About 6 million children in America are diagnosed with ADHD, according the Center of Disease Control in 2015. Yet as diagnoses, awareness and research grow, an entire group of affected individuals is neglected — girls.
Boys are almost three times more likely to be diagnosed with ADHD than girls, according to the Journal of the American Academy of Child and Adolescent Psychiatry. This isn’t because three times as many boys have ADHD than girls; it is an issue of male-dominated research and stereotyping affecting a diagnosis.
Girls and boys present symptoms of ADHD in different ways. Boys tend to act within the stereotype of how a child with ADHD functions; they are very hyperactive, impulsive, lacking focus and show those issues with physical signs such as restless movement. Girls typically have more accentuated symptoms regarding the attention-deficit part of the disorder, seeming withdrawn and inattentive, according to the American Psychological Association (APA). When girls do show hyperactivity, it is not usually a physical manifestation, but instead verbal.
These differences in behavioral tendencies can play a part in creating the gap in diagnoses because the typical behavior of a boy with ADHD ties into the more publicized idea of ADHD is, a fault that comes from the fact that majority of research regarding ADHD is focused on males. In studies that do include females, girls are compared to boys, with male data acting as a baseline, according to the APA.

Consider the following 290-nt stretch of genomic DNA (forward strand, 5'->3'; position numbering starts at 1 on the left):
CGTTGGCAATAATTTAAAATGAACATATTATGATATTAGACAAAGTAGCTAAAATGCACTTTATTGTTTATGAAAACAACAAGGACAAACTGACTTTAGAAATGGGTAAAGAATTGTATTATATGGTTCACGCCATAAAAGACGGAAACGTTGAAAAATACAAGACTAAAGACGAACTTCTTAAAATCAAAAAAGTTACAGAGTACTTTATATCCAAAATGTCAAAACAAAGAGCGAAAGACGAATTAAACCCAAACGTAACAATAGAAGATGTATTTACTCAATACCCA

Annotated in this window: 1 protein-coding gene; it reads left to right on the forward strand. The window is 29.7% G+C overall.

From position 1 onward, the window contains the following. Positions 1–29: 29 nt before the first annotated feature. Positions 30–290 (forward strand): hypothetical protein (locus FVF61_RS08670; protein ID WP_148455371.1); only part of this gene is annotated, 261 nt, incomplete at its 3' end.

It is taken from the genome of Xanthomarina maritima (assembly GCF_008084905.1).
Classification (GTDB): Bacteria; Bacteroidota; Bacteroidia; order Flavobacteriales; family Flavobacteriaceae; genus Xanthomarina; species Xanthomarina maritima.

In addition, gender stereotypes heighten the barriers keeping girls from proper recognition of their ADHD. The way girls tend to present symptoms are simply dismissed as traits of being female. When a girl cannot hold focus and is inattentive, she is seen as spacey and unintelligent. When a girl has verbal hyperactivity, she is merely a chatterbox. These stereotypes of girls being talkative airheads furthers the gender disparity found in the amount of diagnosed children.
The lack of diagnoses for girls is a significant issue because without a diagnosis, a child cannot get help. When ADHD is left untreated in a girl, she is at a higher risk for anxiety, depression, chronic low-self esteem, teen pregnancy, early drug use and underachievement in school, according to the APA. As an adult, lack of treatment can lead to substance abuse, unemployment, eating disorders and severe stress.
Currently, more research focusing on girls with ADHD is being generated as awareness to the issue increases. With more inclusive research and less stereotyping of young women, more females will be able to receive diagnoses for ADHD instead of being dismissed, as society so often does to women and girls.